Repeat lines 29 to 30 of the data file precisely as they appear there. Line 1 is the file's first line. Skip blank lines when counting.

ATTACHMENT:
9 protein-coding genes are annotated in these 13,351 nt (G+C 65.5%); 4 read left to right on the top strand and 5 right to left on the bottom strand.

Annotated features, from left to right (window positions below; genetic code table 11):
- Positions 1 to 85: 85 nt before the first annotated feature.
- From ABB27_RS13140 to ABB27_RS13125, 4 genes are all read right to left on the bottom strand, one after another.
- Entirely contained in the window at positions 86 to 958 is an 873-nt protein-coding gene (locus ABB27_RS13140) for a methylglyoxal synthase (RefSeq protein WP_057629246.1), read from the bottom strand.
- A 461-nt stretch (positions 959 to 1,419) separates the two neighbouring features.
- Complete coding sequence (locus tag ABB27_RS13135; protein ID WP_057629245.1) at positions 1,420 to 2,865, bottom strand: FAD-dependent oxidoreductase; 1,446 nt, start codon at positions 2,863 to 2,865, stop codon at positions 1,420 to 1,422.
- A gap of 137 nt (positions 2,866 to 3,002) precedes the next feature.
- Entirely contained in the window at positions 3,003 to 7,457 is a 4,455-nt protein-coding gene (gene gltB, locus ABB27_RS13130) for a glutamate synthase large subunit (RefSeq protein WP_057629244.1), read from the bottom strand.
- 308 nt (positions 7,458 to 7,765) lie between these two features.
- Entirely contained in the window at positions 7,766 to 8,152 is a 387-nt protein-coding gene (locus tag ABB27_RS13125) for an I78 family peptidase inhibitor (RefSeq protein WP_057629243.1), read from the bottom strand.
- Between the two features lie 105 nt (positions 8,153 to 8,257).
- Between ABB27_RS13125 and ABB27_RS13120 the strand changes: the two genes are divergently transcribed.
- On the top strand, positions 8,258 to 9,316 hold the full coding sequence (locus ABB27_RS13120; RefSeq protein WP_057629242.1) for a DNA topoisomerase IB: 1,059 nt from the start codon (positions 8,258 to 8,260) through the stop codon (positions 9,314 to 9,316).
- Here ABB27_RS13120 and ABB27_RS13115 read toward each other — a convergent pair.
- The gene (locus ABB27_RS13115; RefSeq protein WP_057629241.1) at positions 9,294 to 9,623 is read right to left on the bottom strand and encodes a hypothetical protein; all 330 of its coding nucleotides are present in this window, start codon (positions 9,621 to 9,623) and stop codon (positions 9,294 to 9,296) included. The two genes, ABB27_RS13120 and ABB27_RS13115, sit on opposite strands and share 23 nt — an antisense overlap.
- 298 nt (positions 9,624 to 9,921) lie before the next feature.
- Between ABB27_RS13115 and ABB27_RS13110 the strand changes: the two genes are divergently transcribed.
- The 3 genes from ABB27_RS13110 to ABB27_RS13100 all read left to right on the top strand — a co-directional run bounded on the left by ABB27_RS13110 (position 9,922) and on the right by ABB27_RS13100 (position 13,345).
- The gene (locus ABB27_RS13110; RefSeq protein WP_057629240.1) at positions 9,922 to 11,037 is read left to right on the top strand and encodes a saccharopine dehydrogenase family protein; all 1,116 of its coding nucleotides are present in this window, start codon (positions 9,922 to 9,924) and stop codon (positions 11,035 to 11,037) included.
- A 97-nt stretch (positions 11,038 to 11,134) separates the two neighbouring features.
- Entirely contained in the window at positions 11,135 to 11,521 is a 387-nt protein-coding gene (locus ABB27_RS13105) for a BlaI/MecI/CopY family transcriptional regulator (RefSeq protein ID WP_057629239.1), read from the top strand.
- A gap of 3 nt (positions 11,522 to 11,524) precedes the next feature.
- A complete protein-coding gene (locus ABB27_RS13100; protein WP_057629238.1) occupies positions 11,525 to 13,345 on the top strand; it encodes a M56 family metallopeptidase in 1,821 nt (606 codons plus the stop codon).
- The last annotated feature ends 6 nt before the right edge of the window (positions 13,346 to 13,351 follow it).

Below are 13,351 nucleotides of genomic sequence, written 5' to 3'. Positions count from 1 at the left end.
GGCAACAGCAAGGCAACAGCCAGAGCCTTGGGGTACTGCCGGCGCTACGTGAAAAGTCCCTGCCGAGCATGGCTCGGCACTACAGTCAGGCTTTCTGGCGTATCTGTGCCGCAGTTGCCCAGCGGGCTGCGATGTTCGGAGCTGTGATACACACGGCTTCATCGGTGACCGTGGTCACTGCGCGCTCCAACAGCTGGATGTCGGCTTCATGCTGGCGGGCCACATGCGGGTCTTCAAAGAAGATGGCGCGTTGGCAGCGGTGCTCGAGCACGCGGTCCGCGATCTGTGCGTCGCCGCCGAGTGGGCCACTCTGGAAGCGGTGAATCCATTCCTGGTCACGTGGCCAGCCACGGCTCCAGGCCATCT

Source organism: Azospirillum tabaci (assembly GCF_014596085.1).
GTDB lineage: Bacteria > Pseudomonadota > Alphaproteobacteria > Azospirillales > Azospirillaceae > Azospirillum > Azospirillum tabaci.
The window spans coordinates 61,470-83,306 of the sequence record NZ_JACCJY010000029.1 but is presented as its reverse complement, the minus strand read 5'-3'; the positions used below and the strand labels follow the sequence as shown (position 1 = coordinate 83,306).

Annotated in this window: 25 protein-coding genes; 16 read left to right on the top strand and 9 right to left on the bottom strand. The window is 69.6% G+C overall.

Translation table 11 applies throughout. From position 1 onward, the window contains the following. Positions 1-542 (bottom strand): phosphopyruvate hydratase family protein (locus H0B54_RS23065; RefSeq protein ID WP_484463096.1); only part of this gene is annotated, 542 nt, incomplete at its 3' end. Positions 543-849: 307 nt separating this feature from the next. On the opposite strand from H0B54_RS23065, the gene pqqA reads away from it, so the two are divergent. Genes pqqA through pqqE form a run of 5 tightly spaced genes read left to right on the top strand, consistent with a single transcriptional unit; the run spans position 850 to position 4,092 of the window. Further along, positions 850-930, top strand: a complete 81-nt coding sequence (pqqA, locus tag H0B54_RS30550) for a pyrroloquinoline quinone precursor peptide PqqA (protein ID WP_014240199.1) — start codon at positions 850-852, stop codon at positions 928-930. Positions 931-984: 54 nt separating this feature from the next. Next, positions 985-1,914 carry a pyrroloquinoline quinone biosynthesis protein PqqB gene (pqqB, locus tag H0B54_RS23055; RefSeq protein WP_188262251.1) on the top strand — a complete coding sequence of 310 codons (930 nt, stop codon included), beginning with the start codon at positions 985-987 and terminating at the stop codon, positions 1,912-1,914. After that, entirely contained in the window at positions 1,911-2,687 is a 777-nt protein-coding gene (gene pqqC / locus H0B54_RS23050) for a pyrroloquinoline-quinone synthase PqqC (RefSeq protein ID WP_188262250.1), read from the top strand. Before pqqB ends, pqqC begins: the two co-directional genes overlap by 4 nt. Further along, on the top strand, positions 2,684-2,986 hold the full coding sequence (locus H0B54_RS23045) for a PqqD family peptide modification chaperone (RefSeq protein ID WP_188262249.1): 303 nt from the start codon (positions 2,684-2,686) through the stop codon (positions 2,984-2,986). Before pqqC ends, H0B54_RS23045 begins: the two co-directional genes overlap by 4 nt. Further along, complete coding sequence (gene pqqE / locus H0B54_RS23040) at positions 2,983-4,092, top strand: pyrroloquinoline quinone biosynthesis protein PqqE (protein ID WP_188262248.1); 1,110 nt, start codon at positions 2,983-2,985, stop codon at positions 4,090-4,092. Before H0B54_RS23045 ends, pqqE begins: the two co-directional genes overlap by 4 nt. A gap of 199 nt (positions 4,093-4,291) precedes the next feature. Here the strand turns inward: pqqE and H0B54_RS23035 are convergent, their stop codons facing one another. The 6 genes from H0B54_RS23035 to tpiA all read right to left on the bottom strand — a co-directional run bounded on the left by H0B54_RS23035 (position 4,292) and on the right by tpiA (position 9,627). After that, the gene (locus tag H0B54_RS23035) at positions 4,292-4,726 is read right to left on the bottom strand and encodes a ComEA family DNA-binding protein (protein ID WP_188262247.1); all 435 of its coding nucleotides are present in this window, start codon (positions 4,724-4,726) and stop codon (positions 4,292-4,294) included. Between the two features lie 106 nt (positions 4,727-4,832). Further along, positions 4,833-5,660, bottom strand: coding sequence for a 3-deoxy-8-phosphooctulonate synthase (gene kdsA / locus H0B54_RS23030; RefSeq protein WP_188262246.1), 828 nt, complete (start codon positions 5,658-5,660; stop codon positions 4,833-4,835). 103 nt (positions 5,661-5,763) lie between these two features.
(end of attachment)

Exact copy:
GTDB lineage: Bacteria > Pseudomonadota > Alphaproteobacteria > Azospirillales > Azospirillaceae > Azospirillum > Azospirillum tabaci.
The window spans coordinates 61,470-83,306 of the sequence record NZ_JACCJY010000029.1 but is presented as its reverse complement, the minus strand read 5'-3'; the positions used below and the strand labels follow the sequence as shown (position 1 = coordinate 83,306).